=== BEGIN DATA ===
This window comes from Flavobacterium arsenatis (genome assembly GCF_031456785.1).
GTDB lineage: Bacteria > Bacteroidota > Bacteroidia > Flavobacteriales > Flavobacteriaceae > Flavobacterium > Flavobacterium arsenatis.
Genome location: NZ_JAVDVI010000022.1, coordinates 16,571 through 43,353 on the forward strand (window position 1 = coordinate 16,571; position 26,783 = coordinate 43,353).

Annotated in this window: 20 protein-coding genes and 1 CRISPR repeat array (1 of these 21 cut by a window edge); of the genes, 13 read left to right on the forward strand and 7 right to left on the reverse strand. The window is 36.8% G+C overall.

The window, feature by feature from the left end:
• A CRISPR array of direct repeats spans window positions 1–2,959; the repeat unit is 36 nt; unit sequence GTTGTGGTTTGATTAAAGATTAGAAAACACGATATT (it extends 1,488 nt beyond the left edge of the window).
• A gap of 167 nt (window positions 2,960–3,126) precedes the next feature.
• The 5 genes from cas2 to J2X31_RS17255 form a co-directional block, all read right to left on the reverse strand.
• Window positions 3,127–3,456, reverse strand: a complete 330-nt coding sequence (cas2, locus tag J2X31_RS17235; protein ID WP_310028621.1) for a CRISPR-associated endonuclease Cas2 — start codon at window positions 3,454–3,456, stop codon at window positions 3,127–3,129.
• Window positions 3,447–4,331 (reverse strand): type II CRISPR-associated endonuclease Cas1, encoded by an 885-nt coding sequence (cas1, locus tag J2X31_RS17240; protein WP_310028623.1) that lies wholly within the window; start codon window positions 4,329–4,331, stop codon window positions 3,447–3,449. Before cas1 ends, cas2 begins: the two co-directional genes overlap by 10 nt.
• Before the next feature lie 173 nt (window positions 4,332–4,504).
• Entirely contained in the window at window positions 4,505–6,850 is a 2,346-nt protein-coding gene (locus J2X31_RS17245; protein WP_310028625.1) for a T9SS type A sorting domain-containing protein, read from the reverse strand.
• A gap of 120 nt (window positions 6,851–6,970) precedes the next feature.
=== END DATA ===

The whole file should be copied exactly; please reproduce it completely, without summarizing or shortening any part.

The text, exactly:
This window comes from Flavobacterium arsenatis (genome assembly GCF_031456785.1).
GTDB lineage: Bacteria > Bacteroidota > Bacteroidia > Flavobacteriales > Flavobacteriaceae > Flavobacterium > Flavobacterium arsenatis.
Genome location: NZ_JAVDVI010000022.1, coordinates 16,571 through 43,353 on the forward strand (window position 1 = coordinate 16,571; position 26,783 = coordinate 43,353).

Annotated in this window: 20 protein-coding genes and 1 CRISPR repeat array (1 of these 21 cut by a window edge); of the genes, 13 read left to right on the forward strand and 7 right to left on the reverse strand. The window is 36.8% G+C overall.

The window, feature by feature from the left end:
• A CRISPR array of direct repeats spans window positions 1–2,959; the repeat unit is 36 nt; unit sequence GTTGTGGTTTGATTAAAGATTAGAAAACACGATATT (it extends 1,488 nt beyond the left edge of the window).
• A gap of 167 nt (window positions 2,960–3,126) precedes the next feature.
• The 5 genes from cas2 to J2X31_RS17255 form a co-directional block, all read right to left on the reverse strand.
• Window positions 3,127–3,456, reverse strand: a complete 330-nt coding sequence (cas2, locus tag J2X31_RS17235; protein ID WP_310028621.1) for a CRISPR-associated endonuclease Cas2 — start codon at window positions 3,454–3,456, stop codon at window positions 3,127–3,129.
• Window positions 3,447–4,331 (reverse strand): type II CRISPR-associated endonuclease Cas1, encoded by an 885-nt coding sequence (cas1, locus tag J2X31_RS17240; protein WP_310028623.1) that lies wholly within the window; start codon window positions 4,329–4,331, stop codon window positions 3,447–3,449. Before cas1 ends, cas2 begins: the two co-directional genes overlap by 10 nt.
• Before the next feature lie 173 nt (window positions 4,332–4,504).
• Entirely contained in the window at window positions 4,505–6,850 is a 2,346-nt protein-coding gene (locus J2X31_RS17245; protein WP_310028625.1) for a T9SS type A sorting domain-containing protein, read from the reverse strand.
• A gap of 120 nt (window positions 6,851–6,970) precedes the next feature.